In order to reduce the complexity of the representation, we reduce the number of taxonomic levels that we show. We consider only the following eight major taxonomic levels:
Colouring and labels
Segments of the tree are coloured approximately according to their superkingdom. For example, archeal branches are coloured with shades of orange, eukaryotes in shades of purple, etc. The colour assignments are shown under the sunburst controls. Where space allows, the name of the taxonomic level will be written on the arc itself.
As you move your mouse across the sunburst, the current node will be highlighted. In the top section of the controls panel we show a summary of the lineage of the currently highlighed node. If you pause over an arc, a tooltip will be shown, giving the name of the taxonomic level in the title and a summary of the number of sequences and species below that node in the tree.
Anomalies in the taxonomy tree
There are some situations that the sunburst tree cannot easily handle and for which we have work-arounds in place.
Missing taxonomic levels
Some species in the taxonomic tree may not have one or more of the main eight levels that we display. For example, Bos taurus is not assigned an order in the NCBI taxonomic tree. In such cases we mark the omitted level with, for example, "No order", in both the tooltip and the lineage summary.
Unmapped species names
The tree is built by looking at each sequence in the full alignment for the family. We take the name of the species given by UniProt and try to map that to the full taxonomic tree from NCBI. In some cases, the name chosen by UniProt does not map to any node in the NCBI tree, perhaps because the chosen name is listed as a synonym or a misspelling in the NCBI taxonomy.
So that these nodes are not simply omitted from the sunburst tree, we group them together in a separate branch (or segment of the sunburst tree). Since we cannot determine the lineage for these unmapped species, we show all levels between the superkingdom and the species as "uncategorised".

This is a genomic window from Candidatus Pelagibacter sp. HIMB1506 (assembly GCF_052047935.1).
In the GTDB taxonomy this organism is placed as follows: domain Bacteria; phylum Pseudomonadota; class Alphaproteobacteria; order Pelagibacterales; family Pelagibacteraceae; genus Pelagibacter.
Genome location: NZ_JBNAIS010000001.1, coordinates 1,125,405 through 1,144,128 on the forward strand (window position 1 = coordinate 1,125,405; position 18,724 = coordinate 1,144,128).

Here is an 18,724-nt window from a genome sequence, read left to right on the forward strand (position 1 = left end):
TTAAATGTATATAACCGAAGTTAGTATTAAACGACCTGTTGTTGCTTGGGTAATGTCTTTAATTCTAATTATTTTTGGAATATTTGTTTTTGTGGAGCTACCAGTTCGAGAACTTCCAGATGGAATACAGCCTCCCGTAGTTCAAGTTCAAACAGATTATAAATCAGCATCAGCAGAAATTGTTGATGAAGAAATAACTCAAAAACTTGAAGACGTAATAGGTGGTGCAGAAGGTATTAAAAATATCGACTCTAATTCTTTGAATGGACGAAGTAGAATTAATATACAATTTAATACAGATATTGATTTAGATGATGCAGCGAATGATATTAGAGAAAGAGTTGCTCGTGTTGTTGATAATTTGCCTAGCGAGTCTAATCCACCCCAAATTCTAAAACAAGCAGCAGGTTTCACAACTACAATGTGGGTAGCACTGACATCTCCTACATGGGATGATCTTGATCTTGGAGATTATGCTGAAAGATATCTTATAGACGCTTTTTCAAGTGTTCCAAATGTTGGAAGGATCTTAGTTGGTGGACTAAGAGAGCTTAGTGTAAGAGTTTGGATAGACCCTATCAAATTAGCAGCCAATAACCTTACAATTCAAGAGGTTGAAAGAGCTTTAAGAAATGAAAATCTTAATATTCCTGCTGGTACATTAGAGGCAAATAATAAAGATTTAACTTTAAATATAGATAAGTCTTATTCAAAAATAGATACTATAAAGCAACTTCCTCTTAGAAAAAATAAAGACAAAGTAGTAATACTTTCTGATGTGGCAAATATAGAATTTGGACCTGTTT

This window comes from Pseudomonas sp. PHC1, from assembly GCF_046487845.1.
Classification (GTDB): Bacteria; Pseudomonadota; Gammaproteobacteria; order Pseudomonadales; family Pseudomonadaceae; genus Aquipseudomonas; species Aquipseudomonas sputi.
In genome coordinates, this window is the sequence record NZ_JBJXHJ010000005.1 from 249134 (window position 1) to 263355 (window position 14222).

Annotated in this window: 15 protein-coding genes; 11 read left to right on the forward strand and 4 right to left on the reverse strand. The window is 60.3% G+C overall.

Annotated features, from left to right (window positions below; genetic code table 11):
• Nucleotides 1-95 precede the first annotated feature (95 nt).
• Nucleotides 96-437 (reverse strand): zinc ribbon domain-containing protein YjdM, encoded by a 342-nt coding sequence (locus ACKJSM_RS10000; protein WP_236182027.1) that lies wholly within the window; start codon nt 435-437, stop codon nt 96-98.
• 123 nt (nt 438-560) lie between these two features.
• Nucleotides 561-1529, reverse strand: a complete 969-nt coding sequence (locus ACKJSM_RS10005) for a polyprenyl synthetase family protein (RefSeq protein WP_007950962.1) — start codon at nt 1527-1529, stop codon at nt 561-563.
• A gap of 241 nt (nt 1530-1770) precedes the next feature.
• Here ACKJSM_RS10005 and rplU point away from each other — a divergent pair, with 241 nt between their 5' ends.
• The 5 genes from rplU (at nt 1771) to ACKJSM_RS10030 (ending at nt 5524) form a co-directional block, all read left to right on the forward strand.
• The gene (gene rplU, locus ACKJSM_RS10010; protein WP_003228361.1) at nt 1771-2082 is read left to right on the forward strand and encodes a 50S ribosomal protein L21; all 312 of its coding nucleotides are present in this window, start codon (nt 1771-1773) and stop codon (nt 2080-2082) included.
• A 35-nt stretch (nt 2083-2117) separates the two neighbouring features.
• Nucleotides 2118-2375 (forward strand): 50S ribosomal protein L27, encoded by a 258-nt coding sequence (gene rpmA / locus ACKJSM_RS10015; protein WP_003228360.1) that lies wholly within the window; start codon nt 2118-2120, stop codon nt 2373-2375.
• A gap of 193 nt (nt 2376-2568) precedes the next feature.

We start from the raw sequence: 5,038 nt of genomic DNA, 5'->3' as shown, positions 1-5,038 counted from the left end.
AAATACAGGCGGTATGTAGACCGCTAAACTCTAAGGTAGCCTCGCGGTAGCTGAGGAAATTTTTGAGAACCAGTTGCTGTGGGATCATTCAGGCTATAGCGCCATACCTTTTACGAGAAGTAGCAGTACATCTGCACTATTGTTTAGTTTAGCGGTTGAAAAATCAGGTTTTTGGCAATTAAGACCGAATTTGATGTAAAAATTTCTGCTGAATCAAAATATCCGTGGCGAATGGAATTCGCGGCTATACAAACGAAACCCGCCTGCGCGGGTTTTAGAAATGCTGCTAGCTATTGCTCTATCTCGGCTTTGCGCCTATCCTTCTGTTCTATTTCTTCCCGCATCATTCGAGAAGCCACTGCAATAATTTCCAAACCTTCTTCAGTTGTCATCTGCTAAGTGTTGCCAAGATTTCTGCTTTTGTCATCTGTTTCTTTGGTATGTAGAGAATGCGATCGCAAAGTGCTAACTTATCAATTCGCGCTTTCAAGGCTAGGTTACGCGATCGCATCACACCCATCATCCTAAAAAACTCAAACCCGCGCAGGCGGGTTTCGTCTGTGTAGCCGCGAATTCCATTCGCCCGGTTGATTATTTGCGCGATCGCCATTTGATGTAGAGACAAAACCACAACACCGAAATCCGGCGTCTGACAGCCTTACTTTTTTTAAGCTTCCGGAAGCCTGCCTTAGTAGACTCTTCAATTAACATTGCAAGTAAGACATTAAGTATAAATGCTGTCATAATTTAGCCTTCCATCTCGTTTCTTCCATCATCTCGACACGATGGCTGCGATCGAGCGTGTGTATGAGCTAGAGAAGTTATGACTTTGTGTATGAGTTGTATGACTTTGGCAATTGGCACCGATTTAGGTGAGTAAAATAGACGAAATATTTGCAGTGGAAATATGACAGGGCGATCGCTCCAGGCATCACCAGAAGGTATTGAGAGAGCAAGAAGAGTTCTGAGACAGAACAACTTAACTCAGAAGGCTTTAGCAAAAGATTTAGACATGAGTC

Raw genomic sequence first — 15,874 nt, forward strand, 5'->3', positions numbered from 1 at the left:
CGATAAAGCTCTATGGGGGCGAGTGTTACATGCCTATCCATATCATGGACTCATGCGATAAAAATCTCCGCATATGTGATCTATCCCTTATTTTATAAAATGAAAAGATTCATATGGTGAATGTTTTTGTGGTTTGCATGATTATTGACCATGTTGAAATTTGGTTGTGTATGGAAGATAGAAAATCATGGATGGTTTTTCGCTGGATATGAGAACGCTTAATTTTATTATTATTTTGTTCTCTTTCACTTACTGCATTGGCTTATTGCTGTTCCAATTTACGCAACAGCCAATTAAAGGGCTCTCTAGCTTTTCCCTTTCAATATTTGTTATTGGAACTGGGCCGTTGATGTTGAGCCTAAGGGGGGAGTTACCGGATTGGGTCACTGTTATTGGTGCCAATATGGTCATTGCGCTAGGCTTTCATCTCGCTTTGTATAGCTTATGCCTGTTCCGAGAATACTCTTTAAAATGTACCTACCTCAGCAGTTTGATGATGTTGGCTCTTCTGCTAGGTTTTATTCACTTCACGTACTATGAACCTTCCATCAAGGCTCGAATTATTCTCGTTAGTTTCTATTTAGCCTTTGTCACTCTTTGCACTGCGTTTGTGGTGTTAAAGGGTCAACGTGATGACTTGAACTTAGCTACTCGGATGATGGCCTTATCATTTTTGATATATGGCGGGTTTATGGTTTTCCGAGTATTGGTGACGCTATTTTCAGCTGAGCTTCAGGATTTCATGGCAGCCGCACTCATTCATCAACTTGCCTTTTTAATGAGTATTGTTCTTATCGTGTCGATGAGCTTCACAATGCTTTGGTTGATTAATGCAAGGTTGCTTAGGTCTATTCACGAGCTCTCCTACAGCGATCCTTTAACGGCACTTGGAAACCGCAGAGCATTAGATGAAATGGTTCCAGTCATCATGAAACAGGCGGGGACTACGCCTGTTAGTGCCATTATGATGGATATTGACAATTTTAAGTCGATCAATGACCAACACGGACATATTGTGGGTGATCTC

Since we reduce the species tree to only the eight main taxonomic levels, sequences that are mapped to the sub-species level in the tree would not normally be shown. Rather than leave out these species, we map them instead to their parent species. So, for example, for sequences belonging to one of the Vibrio cholerae sub-species in the NCBI taxonomy, we show them instead as belonging to the species Vibrio cholerae.
Too many species/sequences
For large species trees, you may see blank regions in the outer layers of the sunburst. These occur when there are large numbers of arcs to be drawn in a small space. If an arc is less than approximately one pixel wide, it will not be drawn and the space will be left blank. You may still be able to get some information about the species in that region by moving your mouse across the area, but since each arc will be very small, it will be difficult to accurately locate a particular species.
The tree shows the occurrence of this domain across different species. More...
We show the species tree in one of two ways. For smaller trees we try to show an interactive representation, which allows you to select specific nodes in the tree and view them as an alignment or as a set of Pfam domain graphics.
Unfortunately we have found that there are problems viewing the interactive tree when the it becomes larger than a certain limit. Furthermore, we have found that Internet Explorer can become unresponsive when viewing some trees, regardless of their size. We therefore show a text representation of the species tree when the size is above a certain limit or if you are using Internet Explorer to view the site.
If you are using IE you can still load the interactive tree by clicking the "Generate interactive tree" button, but please be aware of the potential problems that the interactive species tree can cause.
For all of the domain matches in a full alignment, we count the number that are found on all sequences in the alignment. This total is shown in the purple box.
We also count the number of unique sequences on which each domain is found, which is shown in green. Note that a domain may appear multiple times on the same sequence, leading to the difference between these two numbers.
Finally, we group sequences from the same organism according to the NCBI code that is assigned by UniProt, allowing us to count the number of distinct sequences on which the domain is found. This value is shown in the pink boxes.
We use the NCBI species tree to group organisms according to their taxonomy and this forms the structure of the displayed tree. Note that in some cases the trees are too large (have too many nodes) to allow us to build an interactive tree, but in most cases you can still view the tree in a plain text, non-interactive representation. Those species which are represented in the seed alignment for this domain are highlighted.
You can use the tree controls to manipulate how the interactive tree is displayed:
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Please note: for large trees this can take some time. While the tree is loading, you can safely switch away from this tab but if you browse away from the family page entirely, the tree will not be loaded.